Touting his record, Rep. Josh Gottheimer seeks to fend off progressive challenger
‘If you look at my positions, if you look at my voting record, I am clearly a Democrat’
Josh Gottheimer isn’t known as a go-along Democrat. Since being elected to Congress to represent New Jersey’s 5th congressional district in 2016 — flipping a red district blue — Gottheimer has broken ranks with his caucus on a handful of domestic and foreign policy matters.
But the two-term congressman is a get-along Democrat.
As co-chair of the House Problem Solvers Caucus, Gottheimer invests his time in Washington on bipartisan efforts, including preserving support for Israel in Congress on both sides of the aisle.
“I’ve worked around the clock to not just fight for issues on a national level that are good for our district, but fighting for people and doing what’s best by putting our district first,” Gottheimer said in a recent interview with Jewish Insider. “That’s kind of always my test: Is this good for the 5th district, and if it is, fight for it and work with anyone to make it happen.”
Rabbi Menachem Genack, the CEO of the Orthodox Union’s kosher division, who lives nearby in Englewood, New Jersey, told JI that Gottheimer’s work in Washington has turned the congressman into a highly admired figure in Congress and across the conservative-leaning New Jersey district.
“If government is going to function, we have to get it back on being able to operate on both sides of the aisle,” Genack explained. “People who know him have a very high regard for him.”
Gottheimer, 45, started his political career in high school. At the age of 16 he worked as a Senate page, a prestigious non-partisan job, for former Sen. Frank Lautenberg (D-NJ). He later interned for former House Speaker Tom Foley (D-WA). In 1996, while an undergraduate at the University of Pennsylvania, Gottheimer joined President Bill Clinton’s re-election campaign as a rapid response staffer. After the election, he joined the White House as a member of the president’s speechwriting team, where he assisted in the drafting of, among other things, the annual State of the Union speech.
After leaving the White House, Gottheimer began studying at Harvard Law School. While in Cambridge, he worked as an advisor on the presidential campaigns of Wesley Clark and then John Kerry in 2004, and in 2008 joined Hillary Clinton’s presidential campaign.
His past work in Washington and close ties with the Clintons were beneficial when he decided to run for Congress in 2016, challenging seven-term Republican Rep. Scott Garrett. After a bruising campaign, Gottheimer defeated the incumbent by four points and became the first Democrat in 84 years to win the district, which President Donald Trump also won that year. In 2018, he beat his GOP rival by 14 points.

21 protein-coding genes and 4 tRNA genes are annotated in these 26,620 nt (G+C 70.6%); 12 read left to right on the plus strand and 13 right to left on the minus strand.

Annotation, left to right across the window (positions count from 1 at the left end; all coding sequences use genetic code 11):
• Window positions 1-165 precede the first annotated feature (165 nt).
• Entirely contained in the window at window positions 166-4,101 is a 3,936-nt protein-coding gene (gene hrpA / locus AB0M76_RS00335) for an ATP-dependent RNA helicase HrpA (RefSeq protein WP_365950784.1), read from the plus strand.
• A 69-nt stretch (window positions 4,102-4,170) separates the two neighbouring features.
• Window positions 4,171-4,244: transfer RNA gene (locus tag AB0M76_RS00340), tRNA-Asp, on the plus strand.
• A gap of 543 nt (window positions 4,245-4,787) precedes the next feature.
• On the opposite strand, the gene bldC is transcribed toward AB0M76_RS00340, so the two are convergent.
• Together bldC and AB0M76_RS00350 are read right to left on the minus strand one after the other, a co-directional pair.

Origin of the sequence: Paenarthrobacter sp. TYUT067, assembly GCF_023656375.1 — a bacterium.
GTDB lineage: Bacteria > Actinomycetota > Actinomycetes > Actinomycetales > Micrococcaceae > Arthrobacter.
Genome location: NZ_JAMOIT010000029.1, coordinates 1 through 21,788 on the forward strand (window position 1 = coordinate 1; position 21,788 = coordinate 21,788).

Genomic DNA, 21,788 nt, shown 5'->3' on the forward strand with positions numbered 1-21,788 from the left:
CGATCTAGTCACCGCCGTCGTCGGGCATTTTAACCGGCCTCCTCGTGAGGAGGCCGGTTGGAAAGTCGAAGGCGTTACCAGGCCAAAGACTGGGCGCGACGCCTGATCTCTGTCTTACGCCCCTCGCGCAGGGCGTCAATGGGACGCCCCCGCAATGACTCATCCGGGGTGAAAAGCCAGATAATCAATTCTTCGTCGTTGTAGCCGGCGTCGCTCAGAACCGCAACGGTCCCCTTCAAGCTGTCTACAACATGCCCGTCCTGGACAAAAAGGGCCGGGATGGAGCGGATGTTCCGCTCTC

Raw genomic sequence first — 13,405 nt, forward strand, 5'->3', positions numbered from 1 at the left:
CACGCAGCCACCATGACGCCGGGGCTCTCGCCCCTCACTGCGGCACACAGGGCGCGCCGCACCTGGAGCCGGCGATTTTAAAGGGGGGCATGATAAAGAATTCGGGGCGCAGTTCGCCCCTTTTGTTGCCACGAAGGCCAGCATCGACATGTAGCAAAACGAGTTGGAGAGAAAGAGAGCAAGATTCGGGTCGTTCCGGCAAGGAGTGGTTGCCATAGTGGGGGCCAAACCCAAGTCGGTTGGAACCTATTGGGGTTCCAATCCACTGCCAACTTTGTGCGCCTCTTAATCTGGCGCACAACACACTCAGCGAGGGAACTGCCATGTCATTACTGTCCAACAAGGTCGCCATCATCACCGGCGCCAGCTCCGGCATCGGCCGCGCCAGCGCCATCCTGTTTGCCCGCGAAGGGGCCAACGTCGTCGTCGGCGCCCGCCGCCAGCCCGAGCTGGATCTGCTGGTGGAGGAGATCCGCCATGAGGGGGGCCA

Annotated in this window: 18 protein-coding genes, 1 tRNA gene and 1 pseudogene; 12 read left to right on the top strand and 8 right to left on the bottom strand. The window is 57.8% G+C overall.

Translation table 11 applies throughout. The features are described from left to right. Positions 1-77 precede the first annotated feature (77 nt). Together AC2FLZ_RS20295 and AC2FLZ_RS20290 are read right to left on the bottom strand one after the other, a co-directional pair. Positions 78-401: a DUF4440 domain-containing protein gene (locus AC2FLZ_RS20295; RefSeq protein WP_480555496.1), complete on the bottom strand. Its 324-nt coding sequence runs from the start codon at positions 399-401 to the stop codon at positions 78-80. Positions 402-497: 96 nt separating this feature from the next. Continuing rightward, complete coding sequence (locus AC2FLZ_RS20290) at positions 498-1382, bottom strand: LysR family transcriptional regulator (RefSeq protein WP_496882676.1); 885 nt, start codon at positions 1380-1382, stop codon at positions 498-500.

This year, Gottheimer is being challenged in a Democratic primary by Glen Rock Councilwoman Arati Kreibich, a progressive who has received the backing of Sens. Bernie Sanders (I-VT) and Rep. Ayanna Pressley (D-MA).
In addition to receiving endorsements from both of his state’s senators, Gottheimer has been endorsed by House Speaker Nancy Pelosi, House Democratic Caucus Chairman Hakeem Jeffries (D-NY), Rep. Mikie Sherrill (D-NJ), State Senate Majority Leader Loretta Weinberg, the Jewish Democratic Council of America and Democratic Majority for Israel. Gottheimer has outraised Kreibich by close to $4.8 million, according to the most recent FEC filing.
Kreibich, a neuroscientist, volunteered for Gottheimer in his first re-election campaign in 2018.
A recent poll released by the Gottheimer campaign shows him with a significant lead — 62%-21% — over Kreibich. The Kreibich campaign shared internal polling with The Intercept indicating that when respondents have heard about both candidates, Kreibich comes within a two-point margin.
“If you look at my positions, if you look at my voting record, I am clearly a Democrat,” Gottheimer stressed, pointing to his support of major pieces of legislation put forth by the Democratic leadership. “If you look at who’s stood by me, who’s endorsed me, and the results in every county that I represent, it’s clear that I have received overwhelming support of Democrats because of the values we share as Democrats.”
On her campaign website, Kreibich shares her views on the Israeli-Palestinian conflict in detail — the only foreign policy issue mentioned on the site. While she favors a two-state solution, Kreibich touts her support for a “mutally agreed upon number” of Palestinian refugees to be allowed to settle in Israel, an “end of the Israeli occupation of the West Bank through settlements” and opposition to Trump’s Mideast peace plan, which she describes as “a thinly veiled annexation plan.”